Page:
Union Finance Minister Arun Jaitley turned emotional in the Delhi High Court stressing that his reputation has suffered “irreparable damage” due to allegations of corruption levelled by Delhi Chief Minister Arvind Kejriwal in the Delhi District Cricket Association (DDCA) case….writes Amiya Kumar Kushwaha
Jaitley was present in the court of the Registrar General when Kejriwal’s counsel and senior advocate Ram Jethmalani was cross-examining him in a defamation case filed by the minister against the Chief Minister and five other Aam Aadmi Party leaders.
Jethmalani, referring to a letter written by Jaitley to the Deputy Registrar seeking defamation proceedings against Kejriwal, asked him: “You (Jaitley) have used the word ‘goodwill’ in the letter filed along with the plaint. Are you aware about the difference between ‘goodwill’ and ‘reputation’?”
The Minister replied: “There are overlapping areas in the meaning of the two words and the counsel’s (Jaitley’s) letter dated December 21, 2015 in that sense uses them ‘interchangeably’.”
Jaitley rejected Jethmalani’s suggestion that the words “goodwill” and “reputation” are “totally different”.
Jethmalani then confronted Jaitley with Webster’s Comprehensive Dictionary and told him about the difference of the two words.
However, the court as well as Jaitley’s counsel raised objection on Jethmalani’s question and said that a witness cannot be confronted with a dictionary.
Targetting Jaitley on the two words, senior counsel Jethmalani again asked whether the Finance Minister agrees that “men in power do good things for their friends and enjoy a lot of goodwill”, and that “reputation does not suffer from a defamatory statement as much as goodwill suffers”. The senior counsel also said that “goodwill is enjoyed by a crook who does good things for someone”.
However, the Minister raised objection to the reference – which was allowed by the court observing that such questions did not have any relevance to the case.
Jethmalani questioned Jaitley over the Rs 10 crore damage he has sought from Kejriwal, and asked: “You do not claim in this figure of Rs 10 crore that there is any loss of income or property (from Kejriwal’s defamatory statement). What do you have to say?”
Jaitley answered that the “damage to his reputation has caused pain and mental distress”.
Replying to Jethmalani’s query on “unquantifiable damage”, Jaitley elaborated: “I believe that considering my stature, background and reputation, the loss caused to me and my reputation was so enormous that it could be considered ‘unquantifiable’.”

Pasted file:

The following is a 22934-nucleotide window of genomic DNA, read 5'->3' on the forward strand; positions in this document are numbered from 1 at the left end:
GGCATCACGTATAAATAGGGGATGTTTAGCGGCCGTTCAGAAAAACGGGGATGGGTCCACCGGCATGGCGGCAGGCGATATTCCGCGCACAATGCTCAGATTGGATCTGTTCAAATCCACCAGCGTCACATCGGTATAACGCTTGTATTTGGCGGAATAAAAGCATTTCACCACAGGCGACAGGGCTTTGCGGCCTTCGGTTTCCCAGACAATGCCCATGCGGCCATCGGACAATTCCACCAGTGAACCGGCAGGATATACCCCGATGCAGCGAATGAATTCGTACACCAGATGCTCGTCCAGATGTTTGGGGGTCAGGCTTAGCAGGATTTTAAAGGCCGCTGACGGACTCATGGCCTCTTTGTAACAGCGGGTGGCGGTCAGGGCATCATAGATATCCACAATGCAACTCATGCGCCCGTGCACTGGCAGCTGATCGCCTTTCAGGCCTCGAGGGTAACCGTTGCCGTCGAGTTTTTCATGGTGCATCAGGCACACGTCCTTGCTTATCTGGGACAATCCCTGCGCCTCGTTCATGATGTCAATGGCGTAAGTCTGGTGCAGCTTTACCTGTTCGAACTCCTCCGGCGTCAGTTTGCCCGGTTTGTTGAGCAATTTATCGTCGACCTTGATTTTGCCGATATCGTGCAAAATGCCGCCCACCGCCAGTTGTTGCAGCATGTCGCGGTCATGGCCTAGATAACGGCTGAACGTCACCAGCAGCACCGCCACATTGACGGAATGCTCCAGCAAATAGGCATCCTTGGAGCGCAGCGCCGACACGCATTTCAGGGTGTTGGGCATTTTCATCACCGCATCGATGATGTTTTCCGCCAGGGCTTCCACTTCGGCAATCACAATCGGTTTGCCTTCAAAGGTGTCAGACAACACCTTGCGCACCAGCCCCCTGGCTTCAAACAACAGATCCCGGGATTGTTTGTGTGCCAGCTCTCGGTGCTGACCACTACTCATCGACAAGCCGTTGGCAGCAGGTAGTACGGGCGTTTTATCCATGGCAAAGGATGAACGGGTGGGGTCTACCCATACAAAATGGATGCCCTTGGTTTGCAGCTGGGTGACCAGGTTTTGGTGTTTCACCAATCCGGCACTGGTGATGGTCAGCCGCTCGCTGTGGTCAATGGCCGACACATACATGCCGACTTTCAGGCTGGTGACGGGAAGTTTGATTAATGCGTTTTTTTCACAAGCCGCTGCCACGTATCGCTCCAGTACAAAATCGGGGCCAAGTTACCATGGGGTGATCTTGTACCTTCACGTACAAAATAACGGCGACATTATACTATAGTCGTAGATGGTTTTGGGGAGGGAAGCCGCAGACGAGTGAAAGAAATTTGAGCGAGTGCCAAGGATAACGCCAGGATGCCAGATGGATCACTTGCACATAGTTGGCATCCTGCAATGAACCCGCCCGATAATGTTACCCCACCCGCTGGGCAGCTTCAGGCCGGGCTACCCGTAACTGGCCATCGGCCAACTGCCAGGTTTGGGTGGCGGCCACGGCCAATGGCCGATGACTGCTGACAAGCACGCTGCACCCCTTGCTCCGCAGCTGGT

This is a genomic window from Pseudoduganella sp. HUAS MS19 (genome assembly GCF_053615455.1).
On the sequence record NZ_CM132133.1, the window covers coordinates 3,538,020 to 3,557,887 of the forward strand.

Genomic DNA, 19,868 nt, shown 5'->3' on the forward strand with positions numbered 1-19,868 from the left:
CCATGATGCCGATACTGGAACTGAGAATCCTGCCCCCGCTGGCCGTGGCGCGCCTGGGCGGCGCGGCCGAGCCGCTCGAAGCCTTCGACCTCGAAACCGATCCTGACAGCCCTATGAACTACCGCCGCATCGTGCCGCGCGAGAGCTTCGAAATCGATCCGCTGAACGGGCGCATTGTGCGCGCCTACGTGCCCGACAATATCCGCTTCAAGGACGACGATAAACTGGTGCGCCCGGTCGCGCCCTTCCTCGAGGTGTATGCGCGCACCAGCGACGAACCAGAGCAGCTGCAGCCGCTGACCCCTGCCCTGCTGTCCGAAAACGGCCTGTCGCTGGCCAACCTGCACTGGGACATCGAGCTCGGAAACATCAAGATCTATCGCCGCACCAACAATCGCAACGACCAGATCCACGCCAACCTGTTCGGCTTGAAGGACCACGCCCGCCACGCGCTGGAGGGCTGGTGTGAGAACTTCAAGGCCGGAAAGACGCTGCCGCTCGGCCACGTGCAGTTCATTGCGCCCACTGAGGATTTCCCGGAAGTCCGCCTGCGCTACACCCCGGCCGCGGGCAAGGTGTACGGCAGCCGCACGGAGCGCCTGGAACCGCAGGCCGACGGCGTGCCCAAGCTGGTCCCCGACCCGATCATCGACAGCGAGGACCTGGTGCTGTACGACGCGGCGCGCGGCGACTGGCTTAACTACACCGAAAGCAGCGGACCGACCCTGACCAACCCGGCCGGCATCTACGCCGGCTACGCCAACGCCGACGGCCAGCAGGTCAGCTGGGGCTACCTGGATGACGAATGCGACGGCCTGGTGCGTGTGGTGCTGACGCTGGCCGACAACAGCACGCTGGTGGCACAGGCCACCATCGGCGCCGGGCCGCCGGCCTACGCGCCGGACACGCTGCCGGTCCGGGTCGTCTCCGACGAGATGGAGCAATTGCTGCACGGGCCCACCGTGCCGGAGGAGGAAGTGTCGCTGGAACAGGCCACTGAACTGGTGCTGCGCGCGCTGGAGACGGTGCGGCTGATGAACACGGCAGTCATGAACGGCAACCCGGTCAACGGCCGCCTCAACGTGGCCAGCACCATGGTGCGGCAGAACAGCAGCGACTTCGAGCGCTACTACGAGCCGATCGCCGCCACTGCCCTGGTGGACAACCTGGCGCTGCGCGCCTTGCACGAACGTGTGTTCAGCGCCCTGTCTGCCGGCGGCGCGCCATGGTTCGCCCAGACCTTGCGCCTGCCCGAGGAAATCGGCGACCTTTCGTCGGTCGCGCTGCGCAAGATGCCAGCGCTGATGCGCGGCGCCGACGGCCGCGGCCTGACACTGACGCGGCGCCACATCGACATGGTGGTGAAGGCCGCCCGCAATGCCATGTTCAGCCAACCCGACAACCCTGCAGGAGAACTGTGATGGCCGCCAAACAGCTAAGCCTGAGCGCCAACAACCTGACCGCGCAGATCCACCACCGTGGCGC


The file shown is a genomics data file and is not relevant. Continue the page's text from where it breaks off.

Jethmalani then posed: “It was your own personal feeling about your own greatness that it cannot be quantified in fiscal measure. What do you have to say?”
Jaitley responded that his reputation is based on the opinion of his friends, well wishers and other people including media.
Jaitley got emotional during the hearing, and also said that he countered AAP leaders’ defamatory statements, but when they continued with their allegations of corruption in DDCA he then filed the case alleging irreparable loss to his image.
“I never complain against political criticism, but for the first time personal imputation questioning my integrity were made,” he said.
“It appears that defendants (Kejriwal and others) made defamatory statements against me immediately after the raid. Their effort was to deflect the attention from the raid and somehow link me to the controversy with which I have no connection,” Jaitley said during the cross-examination.
Jaitley’s statement, which was recorded by a joint registrar, came when Jethmalani told him that the raid was conducted on the office of Kejriwal’s former Principal Secretary Rajendra Kumar in December 2015 because documents related to Delhi and District Cricket Association (DDCA) were expected to be recovered.
In December 2015, Jaitley filed a civil defamation case against Kejriwal and Aam Aadmi Party leaders Kumar Vishwas, Ashutosh, Sanjay Singh, Raghav Chadha and Deepak Bajpayee, claiming that they made “false and defamatory” statements in a case involving DDCA, thereby harming his reputation.
He claimed that AAP leaders had attacked him over alleged irregularities and financial bungling in Delhi’s cricket association, of which he was the president for about 13 years.
Jethmalani asked Jaitley whether he was aware that the Delhi government was appointing a commission to inquire into the controversy.
Jaitley said he left the post in 2013. “I had no interest in the activity of this association, nor was I acquainted. I was not aware of any such inquiry.”
The hearing will continue on Tuesday.